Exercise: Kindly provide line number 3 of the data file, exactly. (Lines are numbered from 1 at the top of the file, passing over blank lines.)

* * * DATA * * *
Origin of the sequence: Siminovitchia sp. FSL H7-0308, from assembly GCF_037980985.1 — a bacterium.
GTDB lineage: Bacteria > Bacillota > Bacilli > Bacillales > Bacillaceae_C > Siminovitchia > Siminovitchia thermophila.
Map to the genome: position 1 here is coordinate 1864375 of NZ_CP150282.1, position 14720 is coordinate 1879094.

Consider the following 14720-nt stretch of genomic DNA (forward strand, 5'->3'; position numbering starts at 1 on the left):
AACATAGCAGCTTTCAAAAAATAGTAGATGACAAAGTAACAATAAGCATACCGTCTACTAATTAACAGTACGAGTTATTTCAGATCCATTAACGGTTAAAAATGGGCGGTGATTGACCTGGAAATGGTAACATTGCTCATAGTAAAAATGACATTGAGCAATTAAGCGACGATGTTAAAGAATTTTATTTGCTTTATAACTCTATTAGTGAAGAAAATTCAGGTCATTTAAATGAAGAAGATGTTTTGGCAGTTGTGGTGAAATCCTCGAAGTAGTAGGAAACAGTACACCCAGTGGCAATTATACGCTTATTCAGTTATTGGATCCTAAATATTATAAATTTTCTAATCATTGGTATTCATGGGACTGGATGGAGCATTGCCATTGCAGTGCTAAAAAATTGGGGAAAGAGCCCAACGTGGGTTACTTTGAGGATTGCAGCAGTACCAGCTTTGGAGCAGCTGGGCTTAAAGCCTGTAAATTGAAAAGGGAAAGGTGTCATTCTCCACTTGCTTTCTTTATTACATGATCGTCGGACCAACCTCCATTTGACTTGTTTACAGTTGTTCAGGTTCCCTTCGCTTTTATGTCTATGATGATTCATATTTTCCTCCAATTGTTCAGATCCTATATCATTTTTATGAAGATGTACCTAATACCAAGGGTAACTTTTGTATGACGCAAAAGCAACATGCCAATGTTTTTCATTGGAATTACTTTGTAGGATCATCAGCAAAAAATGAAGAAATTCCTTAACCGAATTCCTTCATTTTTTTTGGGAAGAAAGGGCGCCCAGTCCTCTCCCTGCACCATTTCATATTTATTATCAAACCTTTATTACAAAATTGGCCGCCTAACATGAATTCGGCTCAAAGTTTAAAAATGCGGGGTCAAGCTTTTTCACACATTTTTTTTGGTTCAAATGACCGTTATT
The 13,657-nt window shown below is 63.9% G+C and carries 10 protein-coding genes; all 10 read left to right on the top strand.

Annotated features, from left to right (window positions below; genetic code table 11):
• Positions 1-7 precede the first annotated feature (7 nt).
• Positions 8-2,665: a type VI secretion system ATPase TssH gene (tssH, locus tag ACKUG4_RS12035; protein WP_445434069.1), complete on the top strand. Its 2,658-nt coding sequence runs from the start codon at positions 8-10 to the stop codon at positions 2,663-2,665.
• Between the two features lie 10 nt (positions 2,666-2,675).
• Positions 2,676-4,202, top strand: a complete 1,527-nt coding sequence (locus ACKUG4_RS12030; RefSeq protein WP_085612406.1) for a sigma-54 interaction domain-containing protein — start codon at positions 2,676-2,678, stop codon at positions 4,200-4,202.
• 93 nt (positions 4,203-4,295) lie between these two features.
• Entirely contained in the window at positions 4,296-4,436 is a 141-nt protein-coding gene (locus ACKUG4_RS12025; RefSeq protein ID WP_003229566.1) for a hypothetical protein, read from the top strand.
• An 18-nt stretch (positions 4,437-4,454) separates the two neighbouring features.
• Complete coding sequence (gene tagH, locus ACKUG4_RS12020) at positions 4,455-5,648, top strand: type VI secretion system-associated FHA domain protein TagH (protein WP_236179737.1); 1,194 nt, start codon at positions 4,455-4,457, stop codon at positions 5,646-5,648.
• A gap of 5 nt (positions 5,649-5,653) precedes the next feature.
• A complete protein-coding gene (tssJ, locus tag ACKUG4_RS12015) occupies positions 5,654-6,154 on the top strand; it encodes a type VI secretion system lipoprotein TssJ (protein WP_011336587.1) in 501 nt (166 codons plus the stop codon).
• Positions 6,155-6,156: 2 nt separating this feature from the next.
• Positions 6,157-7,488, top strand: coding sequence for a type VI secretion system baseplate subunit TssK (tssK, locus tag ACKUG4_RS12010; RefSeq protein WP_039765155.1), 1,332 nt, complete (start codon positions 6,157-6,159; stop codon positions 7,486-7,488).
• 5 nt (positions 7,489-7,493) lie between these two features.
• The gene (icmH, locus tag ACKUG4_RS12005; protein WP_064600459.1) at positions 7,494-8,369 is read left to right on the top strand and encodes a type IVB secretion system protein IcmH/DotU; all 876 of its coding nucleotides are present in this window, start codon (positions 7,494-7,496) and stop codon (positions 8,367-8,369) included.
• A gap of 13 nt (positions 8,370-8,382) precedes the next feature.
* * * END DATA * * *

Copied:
Map to the genome: position 1 here is coordinate 1864375 of NZ_CP150282.1, position 14720 is coordinate 1879094.